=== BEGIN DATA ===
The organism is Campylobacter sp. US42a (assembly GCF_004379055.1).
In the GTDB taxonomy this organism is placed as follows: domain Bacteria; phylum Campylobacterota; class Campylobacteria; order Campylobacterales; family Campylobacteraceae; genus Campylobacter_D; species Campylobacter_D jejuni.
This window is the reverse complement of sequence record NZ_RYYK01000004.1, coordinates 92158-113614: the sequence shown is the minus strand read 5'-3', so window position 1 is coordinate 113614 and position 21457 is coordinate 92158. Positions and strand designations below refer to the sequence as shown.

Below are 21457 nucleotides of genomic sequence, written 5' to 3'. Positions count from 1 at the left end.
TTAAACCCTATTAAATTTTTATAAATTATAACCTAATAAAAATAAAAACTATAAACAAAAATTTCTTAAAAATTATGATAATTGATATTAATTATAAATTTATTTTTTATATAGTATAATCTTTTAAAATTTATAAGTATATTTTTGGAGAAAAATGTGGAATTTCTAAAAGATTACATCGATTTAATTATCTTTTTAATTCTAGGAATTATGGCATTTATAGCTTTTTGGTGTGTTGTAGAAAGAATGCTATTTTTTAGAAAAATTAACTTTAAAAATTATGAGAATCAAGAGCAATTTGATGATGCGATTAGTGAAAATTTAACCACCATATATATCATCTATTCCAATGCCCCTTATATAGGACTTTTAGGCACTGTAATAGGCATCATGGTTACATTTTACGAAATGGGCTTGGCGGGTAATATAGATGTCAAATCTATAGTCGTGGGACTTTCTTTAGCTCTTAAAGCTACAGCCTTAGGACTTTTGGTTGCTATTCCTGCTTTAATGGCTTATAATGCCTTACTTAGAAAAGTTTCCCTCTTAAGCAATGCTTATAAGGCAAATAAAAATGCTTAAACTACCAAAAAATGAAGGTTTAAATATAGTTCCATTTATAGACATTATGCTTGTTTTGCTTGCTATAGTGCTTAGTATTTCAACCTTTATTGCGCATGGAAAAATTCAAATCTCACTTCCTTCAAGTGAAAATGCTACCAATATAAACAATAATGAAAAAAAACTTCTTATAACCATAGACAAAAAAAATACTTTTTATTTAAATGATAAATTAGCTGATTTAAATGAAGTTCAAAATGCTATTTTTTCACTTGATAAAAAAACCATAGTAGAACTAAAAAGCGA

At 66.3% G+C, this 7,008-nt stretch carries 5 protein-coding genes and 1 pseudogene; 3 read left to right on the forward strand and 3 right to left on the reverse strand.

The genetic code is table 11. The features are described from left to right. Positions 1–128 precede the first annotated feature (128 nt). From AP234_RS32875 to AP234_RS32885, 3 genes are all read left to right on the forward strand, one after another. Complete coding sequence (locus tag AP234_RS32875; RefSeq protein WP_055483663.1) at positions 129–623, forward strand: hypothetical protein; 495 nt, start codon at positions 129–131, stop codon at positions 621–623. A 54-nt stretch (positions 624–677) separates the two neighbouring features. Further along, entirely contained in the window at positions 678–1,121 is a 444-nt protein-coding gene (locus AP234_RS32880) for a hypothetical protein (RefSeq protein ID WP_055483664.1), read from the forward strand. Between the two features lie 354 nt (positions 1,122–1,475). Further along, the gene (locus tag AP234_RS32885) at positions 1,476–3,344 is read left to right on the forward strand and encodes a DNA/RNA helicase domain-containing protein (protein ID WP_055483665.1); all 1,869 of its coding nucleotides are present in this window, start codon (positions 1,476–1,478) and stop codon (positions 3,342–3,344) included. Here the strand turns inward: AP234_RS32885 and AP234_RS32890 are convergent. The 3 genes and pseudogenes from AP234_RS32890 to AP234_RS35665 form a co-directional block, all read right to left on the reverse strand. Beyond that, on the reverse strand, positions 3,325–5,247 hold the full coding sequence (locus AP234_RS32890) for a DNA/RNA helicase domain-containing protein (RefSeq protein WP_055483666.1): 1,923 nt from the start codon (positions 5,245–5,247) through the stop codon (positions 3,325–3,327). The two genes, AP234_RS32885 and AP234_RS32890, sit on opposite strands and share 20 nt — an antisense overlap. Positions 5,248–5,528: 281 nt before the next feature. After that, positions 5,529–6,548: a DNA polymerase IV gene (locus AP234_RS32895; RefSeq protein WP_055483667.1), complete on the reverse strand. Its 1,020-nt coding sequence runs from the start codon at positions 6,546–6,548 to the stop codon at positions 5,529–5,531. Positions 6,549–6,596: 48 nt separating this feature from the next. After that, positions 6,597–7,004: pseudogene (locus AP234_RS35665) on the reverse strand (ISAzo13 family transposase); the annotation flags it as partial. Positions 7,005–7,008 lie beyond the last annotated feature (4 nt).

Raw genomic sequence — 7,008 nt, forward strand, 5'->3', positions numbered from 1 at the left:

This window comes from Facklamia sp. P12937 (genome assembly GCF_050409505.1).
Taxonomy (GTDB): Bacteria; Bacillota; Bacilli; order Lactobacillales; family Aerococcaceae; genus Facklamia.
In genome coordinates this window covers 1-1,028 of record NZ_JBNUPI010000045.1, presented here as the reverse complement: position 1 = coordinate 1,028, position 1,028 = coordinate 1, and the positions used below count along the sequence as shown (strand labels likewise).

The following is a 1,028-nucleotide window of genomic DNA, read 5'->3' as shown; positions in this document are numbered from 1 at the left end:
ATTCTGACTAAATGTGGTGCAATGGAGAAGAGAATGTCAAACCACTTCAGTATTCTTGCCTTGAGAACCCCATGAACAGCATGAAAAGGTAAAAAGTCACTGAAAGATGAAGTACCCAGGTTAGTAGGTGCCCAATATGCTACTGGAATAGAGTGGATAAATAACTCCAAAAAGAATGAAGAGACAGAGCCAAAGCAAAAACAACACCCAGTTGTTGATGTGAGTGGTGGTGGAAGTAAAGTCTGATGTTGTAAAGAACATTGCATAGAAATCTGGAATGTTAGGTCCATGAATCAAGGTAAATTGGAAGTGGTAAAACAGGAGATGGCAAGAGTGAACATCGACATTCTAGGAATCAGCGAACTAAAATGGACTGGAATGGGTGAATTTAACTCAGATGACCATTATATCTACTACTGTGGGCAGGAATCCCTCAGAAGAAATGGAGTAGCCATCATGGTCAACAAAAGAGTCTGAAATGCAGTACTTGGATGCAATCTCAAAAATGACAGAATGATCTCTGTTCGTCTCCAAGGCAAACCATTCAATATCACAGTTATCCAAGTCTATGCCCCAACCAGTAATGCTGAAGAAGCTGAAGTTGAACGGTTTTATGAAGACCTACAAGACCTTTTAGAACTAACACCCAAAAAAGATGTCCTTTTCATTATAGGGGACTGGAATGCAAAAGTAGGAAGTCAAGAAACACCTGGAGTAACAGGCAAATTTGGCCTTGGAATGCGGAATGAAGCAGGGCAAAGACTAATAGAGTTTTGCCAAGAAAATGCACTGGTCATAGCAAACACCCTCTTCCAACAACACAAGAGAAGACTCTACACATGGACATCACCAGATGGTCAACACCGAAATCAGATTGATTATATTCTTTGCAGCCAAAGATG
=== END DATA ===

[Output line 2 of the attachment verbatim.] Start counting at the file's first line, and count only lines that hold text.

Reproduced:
In the GTDB taxonomy this organism is placed as follows: domain Bacteria; phylum Campylobacterota; class Campylobacteria; order Campylobacterales; family Campylobacteraceae; genus Campylobacter_D; species Campylobacter_D jejuni.